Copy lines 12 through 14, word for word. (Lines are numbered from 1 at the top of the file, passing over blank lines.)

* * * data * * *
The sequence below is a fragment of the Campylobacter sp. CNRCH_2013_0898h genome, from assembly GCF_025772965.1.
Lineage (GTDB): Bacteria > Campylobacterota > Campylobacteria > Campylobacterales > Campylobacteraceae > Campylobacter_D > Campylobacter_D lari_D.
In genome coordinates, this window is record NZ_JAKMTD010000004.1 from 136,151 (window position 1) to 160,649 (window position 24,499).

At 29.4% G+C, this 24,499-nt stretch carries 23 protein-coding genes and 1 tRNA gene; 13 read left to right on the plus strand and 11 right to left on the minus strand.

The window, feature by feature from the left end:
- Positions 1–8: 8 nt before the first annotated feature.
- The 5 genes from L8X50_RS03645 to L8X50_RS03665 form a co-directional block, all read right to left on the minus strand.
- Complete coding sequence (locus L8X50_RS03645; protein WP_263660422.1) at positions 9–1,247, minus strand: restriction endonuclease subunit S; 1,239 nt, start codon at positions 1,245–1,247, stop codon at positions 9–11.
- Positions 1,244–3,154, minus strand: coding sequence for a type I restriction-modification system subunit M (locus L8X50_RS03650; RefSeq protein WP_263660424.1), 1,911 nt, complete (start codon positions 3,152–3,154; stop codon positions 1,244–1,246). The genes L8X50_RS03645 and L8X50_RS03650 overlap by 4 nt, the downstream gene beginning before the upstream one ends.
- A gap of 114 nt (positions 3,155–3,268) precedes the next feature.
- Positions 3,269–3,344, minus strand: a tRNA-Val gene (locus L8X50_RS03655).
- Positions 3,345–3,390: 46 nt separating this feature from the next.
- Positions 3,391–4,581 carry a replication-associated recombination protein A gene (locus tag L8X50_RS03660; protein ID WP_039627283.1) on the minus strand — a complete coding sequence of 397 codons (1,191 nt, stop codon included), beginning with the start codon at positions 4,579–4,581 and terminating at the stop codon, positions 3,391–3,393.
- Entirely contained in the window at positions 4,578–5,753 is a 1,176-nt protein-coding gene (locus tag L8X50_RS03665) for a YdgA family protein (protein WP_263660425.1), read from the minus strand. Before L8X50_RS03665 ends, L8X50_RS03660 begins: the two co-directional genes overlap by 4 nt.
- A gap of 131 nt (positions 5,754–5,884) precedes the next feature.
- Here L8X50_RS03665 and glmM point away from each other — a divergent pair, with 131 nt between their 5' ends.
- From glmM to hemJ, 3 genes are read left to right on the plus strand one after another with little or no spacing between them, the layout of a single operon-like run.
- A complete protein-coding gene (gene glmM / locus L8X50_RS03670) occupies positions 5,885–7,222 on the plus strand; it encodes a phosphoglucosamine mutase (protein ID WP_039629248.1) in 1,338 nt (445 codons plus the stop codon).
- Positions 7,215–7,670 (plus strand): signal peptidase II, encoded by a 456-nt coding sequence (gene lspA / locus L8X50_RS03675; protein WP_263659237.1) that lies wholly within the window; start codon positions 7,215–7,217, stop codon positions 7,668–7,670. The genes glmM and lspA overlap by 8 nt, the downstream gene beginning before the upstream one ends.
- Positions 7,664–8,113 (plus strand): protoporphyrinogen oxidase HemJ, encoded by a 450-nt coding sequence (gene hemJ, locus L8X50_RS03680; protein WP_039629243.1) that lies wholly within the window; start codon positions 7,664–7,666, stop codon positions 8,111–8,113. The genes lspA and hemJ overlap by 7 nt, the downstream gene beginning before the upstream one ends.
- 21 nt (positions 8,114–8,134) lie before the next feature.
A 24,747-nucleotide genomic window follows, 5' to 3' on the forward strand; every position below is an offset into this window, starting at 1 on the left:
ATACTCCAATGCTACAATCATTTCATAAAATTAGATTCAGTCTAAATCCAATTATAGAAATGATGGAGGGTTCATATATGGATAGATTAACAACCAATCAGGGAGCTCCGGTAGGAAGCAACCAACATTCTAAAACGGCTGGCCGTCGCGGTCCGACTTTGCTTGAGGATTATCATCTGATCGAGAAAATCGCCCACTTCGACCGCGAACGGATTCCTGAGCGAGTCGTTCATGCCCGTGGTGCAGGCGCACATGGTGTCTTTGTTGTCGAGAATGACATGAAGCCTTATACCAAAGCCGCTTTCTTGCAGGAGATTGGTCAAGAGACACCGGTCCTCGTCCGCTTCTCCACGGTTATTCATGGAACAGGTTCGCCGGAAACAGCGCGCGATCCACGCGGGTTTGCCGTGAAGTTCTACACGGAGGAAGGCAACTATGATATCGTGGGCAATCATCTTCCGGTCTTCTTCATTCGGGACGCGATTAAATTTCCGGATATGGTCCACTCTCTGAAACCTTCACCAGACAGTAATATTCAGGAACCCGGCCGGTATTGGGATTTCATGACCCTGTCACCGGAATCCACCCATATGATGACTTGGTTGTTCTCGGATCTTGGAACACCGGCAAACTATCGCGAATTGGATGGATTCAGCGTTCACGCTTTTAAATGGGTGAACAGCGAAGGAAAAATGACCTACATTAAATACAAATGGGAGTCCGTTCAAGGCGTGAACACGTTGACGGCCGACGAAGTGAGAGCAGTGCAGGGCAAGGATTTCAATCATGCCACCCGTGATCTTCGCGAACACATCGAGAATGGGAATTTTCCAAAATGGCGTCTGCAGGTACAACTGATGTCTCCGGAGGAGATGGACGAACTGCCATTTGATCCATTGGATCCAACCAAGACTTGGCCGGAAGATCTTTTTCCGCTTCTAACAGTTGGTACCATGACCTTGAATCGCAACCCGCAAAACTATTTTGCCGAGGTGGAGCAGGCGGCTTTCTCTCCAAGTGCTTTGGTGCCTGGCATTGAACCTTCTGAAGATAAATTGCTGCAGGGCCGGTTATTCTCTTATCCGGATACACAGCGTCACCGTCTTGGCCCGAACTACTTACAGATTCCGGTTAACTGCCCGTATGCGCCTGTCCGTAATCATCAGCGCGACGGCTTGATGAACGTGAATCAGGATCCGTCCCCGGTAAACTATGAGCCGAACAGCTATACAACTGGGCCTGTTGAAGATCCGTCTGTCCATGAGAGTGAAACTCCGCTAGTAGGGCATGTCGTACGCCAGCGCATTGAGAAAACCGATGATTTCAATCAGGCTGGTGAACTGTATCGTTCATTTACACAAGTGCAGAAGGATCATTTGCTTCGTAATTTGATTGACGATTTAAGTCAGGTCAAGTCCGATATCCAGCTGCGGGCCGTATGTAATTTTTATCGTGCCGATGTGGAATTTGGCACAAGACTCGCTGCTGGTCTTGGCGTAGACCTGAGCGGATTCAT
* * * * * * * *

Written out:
- Positions 3,345–3,390: 46 nt separating this feature from the next.
- Positions 3,391–4,581 carry a replication-associated recombination protein A gene (locus tag L8X50_RS03660; protein ID WP_039627283.1) on the minus strand — a complete coding sequence of 397 codons (1,191 nt, stop codon included), beginning with the start codon at positions 4,579–4,581 and terminating at the stop codon, positions 3,391–3,393.
- Entirely contained in the window at positions 4,578–5,753 is a 1,176-nt protein-coding gene (locus tag L8X50_RS03665) for a YdgA family protein (protein WP_263660425.1), read from the minus strand. Before L8X50_RS03665 ends, L8X50_RS03660 begins: the two co-directional genes overlap by 4 nt.